Understanding Your ...

Understanding Your Immigrant Ancestors:
Voyage to the U.S.: The Entryway at Castle Garden

Before Ellis Island: The Immigrant Entryway at Castle Garden

This article appeared in a slightly altered format in the January 2008 Issue of The History Channel Magazine as Portal of Freedom

Books and television have long provided us with images of immigrants arriving to this country. They stand on the decks of their ships as they approach Ellis Island, staring ahead intently, waiting to catching a glimpse of the Statue of Liberty – the symbol of the new life that has filled their dreams.

Yet in reality, millions of immigrants who came in the 1800s never saw the Statue of Liberty and never set foot on Ellis Island. The Statue of Liberty didn’t arrive in New York until 1885, and Ellis Island didn’t become the point of arrival until seven years later. Before that, these immigrants looked for another landmark – Castle Garden.

Opening its Doors

Castle Garden didn’t begin its life as an entryway. Instead, the building’s original purpose was to keep people out. Construction began on the fort that would eventually become Castle Garden in 1807 as war brewed with Britain. Its location in lower Manhattan by the water’s edge proved ideal for more than military fortifications though. After the threat of war died away, the remodeled fort functioned as an entertainment center for three decades. Not until 1855 did Castle Garden take on its most important role in history – that of America’s first receiving station for immigrants.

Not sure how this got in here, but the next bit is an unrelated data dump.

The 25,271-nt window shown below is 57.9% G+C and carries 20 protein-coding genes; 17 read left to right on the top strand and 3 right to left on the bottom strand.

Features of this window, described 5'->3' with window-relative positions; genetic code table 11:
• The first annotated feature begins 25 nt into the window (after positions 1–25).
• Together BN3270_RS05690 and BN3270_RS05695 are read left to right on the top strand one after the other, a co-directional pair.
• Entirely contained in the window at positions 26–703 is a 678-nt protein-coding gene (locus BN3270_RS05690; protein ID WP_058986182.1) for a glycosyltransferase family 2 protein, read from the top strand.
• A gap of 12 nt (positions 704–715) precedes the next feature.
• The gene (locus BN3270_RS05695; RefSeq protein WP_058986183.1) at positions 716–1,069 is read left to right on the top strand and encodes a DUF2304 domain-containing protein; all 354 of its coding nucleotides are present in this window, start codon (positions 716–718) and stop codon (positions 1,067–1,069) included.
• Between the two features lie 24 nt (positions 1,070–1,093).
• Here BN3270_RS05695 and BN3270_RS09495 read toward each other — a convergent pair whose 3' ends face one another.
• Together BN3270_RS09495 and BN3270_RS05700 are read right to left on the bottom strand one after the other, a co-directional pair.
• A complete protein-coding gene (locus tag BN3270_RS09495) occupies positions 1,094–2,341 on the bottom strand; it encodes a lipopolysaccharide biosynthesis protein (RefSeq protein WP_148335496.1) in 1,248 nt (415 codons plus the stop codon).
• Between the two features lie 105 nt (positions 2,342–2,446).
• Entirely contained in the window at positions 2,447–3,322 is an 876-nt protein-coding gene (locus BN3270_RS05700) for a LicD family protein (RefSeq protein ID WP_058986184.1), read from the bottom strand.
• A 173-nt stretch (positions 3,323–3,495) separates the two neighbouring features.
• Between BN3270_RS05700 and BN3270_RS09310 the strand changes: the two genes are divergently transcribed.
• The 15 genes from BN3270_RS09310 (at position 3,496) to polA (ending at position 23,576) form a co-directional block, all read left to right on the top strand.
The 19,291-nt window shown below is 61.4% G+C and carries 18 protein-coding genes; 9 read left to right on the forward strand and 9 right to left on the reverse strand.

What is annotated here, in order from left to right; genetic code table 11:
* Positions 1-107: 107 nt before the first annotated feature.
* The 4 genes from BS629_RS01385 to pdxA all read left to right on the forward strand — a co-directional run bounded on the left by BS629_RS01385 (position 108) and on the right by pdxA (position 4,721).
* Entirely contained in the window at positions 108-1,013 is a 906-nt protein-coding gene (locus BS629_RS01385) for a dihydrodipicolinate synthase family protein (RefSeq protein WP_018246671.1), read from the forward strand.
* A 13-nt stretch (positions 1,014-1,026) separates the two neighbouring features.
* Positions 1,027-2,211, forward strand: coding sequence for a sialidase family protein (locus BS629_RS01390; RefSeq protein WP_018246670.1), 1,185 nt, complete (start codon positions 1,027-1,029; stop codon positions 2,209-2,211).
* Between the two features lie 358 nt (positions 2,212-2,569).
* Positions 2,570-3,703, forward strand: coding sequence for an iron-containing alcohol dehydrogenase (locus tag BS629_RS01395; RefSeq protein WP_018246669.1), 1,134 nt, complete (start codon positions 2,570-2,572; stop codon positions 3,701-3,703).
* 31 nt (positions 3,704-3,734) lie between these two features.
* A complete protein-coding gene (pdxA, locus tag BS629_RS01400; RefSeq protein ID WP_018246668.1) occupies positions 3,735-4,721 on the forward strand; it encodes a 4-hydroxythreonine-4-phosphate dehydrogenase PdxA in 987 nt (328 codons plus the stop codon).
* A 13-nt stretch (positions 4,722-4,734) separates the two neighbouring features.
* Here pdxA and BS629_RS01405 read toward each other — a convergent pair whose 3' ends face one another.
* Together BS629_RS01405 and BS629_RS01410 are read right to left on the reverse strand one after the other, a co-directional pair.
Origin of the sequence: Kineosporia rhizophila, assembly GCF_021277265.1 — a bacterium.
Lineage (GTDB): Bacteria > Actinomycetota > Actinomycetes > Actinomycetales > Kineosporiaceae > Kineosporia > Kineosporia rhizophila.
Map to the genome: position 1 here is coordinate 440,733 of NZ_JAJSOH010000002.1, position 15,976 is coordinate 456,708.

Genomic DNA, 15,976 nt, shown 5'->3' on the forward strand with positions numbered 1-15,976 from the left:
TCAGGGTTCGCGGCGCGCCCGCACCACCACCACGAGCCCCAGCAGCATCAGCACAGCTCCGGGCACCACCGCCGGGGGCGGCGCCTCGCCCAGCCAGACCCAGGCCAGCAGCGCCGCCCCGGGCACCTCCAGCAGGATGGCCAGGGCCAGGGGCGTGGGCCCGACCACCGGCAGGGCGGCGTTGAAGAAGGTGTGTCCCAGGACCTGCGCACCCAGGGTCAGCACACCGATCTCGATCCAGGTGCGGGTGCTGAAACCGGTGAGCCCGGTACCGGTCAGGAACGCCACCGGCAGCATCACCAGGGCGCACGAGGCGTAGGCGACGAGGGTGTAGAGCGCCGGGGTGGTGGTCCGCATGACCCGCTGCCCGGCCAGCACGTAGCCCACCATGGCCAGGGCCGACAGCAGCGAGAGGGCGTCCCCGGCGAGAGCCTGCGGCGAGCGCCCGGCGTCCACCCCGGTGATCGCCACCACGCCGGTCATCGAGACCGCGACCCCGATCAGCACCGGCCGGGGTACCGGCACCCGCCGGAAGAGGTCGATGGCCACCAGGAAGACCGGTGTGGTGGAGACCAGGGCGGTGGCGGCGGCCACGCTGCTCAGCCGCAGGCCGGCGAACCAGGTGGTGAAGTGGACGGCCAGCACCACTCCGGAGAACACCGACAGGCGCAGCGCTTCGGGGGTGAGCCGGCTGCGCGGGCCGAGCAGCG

Castle Garden opened its doors as the Emigrant Landing Depot on August 3 of that year. Previously in New York, where the bulk of U.S. immigrants landed, ships arrived in any number of scattered docks. Here, the immigrants often received their only welcome from thieves and opportunists waiting to take advantage of the often bewildered arrivals. Harper’s Weekly described the conditions facing an immigrant by stating, “It was well for him if, after having been robbed of all he had, he was not beaten to death…” The Board of Emigration Commissioners for New York decided that a centralized landing depot would provide the best solution. In their 1855 report, the Board declared the benefits of Castle Garden: “First. – To the emigrants…In the greater safety of their effects.”

The new landing depot also provided other services to the new arrivals. Officials there registered the immigrants, exchanged money at a fair price, sold train tickets, assisted them in finding a place to stay, and even helped them locate jobs. But Castle Garden’s benefits weren’t limited to immigrants. Doctors examined the passengers, reducing the amount of contagious diseases spread to the community. And, officials kept more complete statistics– something that would become more important as the U.S.’s open-door policy came under scrutiny later in the century.